By N. A. WARDAH
What kind of world are we living in? Nuclear threat is everywhere. Headlines come up way too often about the frustrating state of relations between the United States and North Korea. Kim Jong Un is shooting. Donald trump is barking. What is really happening? Why so serious? Oepsoyoe?
Imagine two dominant predators living in a jungle. One has long been known as the ‘lion king’. The other is a strong tiger living with it. It is in fact as strong as the king and little did we know it is well equipped with hidden claws much sharper than those belonging to the ‘king of the jungle.’ Provoked by the king and hiding in preparation for its long lost revenge, it now wants to show its claws and fight.
That is how we can describe the bitter ‘relationship’ between the two 10 337 kilometres-apart countries.
“Why is it so bitter?” might be the first question that pops up in your mind.
Like it or not, let’s look back on history, where the answer to almost every question in the world lies.
To put it simply, it could be traced back to three major wars: World War II (1939-1945), the Cold War (1947-1991) and the Korean War (1950-1953). All are related to one another.
After World War II, the Japanese had to give up its colonies including Korea to the other powers, mainly the US and the Soviet. Divided by the border line known as the ‘38th parallel’, the Korean peninsula is divided into North and South Korea. The northern part was taken by the Soviet while the southern part was taken by the US. This 38th parallel border was meant to be temporary. However, due to the souring of relations between the Soviet and the US, the temporary border turned into something permanent. This was the time when both countries were having a war of influence and proxy instead of bombs and guns – the Cold War.
Dissatisfied with the border, North Korea, backed by the Soviet, marched to South Korea and invaded them in August 1950. The US saw it as a means for the communist groups to dominate the world with communism expansionism. As a result, the US took up arms and the Korean War erupted.
The war, though it lasted for a comparatively short period of three years, was merciless in its effects.
The Korean War left a deep scar to North Korea. To the communist country, US was unforgivable. The American troops controlled the aerial spot of the war, with long bombardments to the North Korean peninsula, leaving it almost swept clean off the map. The MiGs* by the Soviet, China and North Korea were limited to fight with. The North Koreans were left living with fear of more bombardments, B-29, and much worse, of atomic bombs.
After the war, North Korea, with the help of its socialist neighbours, recovered. Little by little, it became an industrial country. Slowly it developed its own power of nuclear with regular missiles tests, not wanting the same tragedy perpetrated by the Americans to occur again. This was the story, in a nutshell. What’s more, there was never a peace treaty signed between the US and North Korea; there was only a truce. In other words, there was no full stop to the Korean War, only a comma.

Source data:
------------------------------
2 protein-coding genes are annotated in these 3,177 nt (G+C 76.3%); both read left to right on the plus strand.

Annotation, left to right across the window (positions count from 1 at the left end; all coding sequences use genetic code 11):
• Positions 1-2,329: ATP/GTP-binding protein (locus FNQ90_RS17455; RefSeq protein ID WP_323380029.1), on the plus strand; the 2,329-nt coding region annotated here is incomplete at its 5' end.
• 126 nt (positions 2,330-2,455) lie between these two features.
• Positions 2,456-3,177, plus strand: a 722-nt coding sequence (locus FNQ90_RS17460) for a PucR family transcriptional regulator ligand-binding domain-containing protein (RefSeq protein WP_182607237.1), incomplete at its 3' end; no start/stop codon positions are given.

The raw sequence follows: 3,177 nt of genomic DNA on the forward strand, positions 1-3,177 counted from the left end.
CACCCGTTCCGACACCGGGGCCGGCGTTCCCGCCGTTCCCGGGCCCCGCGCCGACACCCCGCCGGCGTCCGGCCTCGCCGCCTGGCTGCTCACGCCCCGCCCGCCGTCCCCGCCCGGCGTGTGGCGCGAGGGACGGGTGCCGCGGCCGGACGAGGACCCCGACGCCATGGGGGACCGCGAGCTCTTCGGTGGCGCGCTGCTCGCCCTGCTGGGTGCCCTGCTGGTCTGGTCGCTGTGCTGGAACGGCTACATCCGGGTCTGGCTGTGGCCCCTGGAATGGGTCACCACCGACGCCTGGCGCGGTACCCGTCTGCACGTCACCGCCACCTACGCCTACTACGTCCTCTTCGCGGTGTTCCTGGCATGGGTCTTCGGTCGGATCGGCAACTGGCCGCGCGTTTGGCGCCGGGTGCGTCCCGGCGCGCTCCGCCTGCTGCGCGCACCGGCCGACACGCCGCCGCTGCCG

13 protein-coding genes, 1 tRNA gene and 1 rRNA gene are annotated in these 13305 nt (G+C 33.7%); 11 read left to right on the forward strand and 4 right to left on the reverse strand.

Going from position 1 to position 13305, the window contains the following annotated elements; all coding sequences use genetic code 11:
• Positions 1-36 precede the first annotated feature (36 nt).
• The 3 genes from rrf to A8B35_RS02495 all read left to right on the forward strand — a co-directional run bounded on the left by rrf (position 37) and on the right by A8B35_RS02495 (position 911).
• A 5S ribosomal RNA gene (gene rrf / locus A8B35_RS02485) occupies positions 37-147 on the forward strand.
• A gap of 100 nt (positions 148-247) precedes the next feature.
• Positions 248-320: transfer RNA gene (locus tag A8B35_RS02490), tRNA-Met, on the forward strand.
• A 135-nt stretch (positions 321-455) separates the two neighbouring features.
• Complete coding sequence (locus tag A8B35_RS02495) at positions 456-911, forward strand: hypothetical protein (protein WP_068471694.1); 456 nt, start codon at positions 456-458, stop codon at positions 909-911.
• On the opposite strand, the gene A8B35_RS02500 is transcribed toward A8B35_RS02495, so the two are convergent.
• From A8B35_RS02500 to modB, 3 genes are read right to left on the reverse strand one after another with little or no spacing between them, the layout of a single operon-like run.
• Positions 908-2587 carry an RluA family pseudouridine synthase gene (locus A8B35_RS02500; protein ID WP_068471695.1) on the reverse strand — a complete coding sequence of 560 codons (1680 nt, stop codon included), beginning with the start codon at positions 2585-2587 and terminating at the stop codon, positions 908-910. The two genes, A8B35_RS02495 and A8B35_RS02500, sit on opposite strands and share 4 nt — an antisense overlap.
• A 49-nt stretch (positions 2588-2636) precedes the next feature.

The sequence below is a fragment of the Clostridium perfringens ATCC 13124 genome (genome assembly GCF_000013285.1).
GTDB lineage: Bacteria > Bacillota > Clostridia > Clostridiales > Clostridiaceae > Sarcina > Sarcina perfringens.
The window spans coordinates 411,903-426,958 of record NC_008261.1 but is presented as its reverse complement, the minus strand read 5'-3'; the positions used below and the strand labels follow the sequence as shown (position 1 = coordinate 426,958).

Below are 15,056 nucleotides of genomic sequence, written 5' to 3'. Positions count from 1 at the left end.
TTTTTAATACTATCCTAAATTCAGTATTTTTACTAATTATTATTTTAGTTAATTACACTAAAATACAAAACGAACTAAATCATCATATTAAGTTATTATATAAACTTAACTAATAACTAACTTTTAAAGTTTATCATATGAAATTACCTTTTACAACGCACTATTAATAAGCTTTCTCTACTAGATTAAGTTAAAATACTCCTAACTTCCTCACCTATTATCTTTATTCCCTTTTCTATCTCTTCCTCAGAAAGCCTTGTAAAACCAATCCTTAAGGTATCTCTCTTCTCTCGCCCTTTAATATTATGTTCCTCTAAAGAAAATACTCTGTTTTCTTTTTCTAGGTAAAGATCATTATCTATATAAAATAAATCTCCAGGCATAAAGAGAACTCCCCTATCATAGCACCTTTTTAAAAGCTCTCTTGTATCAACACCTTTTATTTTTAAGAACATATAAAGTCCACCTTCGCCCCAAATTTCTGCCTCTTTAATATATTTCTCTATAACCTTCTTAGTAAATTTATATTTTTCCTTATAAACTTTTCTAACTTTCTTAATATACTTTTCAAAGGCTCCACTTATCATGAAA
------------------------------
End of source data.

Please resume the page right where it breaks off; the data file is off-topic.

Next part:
North Korea perceived the US army exercise with South Korea in South Korea’s army base as a threat to them and as early steps to invade North Korea, hence they reacted with more active missiles tests as a sign of power and in the name of defence. However, this is not the first time North Korea has done so. Their missiles tests have been conducted since the 1990s. Last year alone, 14 missiles tests were launched, which is a significant number of tests compared to the previous reign of the two other Kims.
Try to look at things from the perspective of North Korea. We would say our undertakings are in the name of self-defence because we have our own concerns owing to the fact that the US might blow a pre-emptive strike against us since we have been in bad terms with them since the Korean War. North Korea seems to have a reasonable apprehension towards harm. We cannot put the blame fully on the country.
Thinking as the US or China, we would want to deter North Korea from attacking, so heavy sanctions are put in place. For China, sanctions would trigger an influx of refugees across its borders, and would render the region unstable.
So, what now? The key action lies with the king, leader of the jungle. Donald Trump as the current leader of the US needs to act mature.
The major powers have not exhausted all diplomatic means. We have not reached the point of reacting to missiles with missiles…yet. There is still sunlight in the storm.
Firstly, we need a final peace agreement. This sounds very imaginative but it is what the major powers need to work on. As one historian said, “Direct talks is the only method that has ever worked.” It would be a lot to bargain for between both countries, but gaining and losing through a treaty is better than losing lives in a war and gaining nothing.
Secondly, the US needs to convince North Korea that the world can aid the failing North Korean economy to recover. It could be Russia to undertake this task as Russia and the US had similar difficult relations before.
There is still space for diplomacy. At the end of the day, we do not need to answer who wins in a fight between a lion and a tiger. We in fact do not need a fight. We need a win-win solution for the prosperity of the “jungle”.
*MiGs- aircraft used during the fight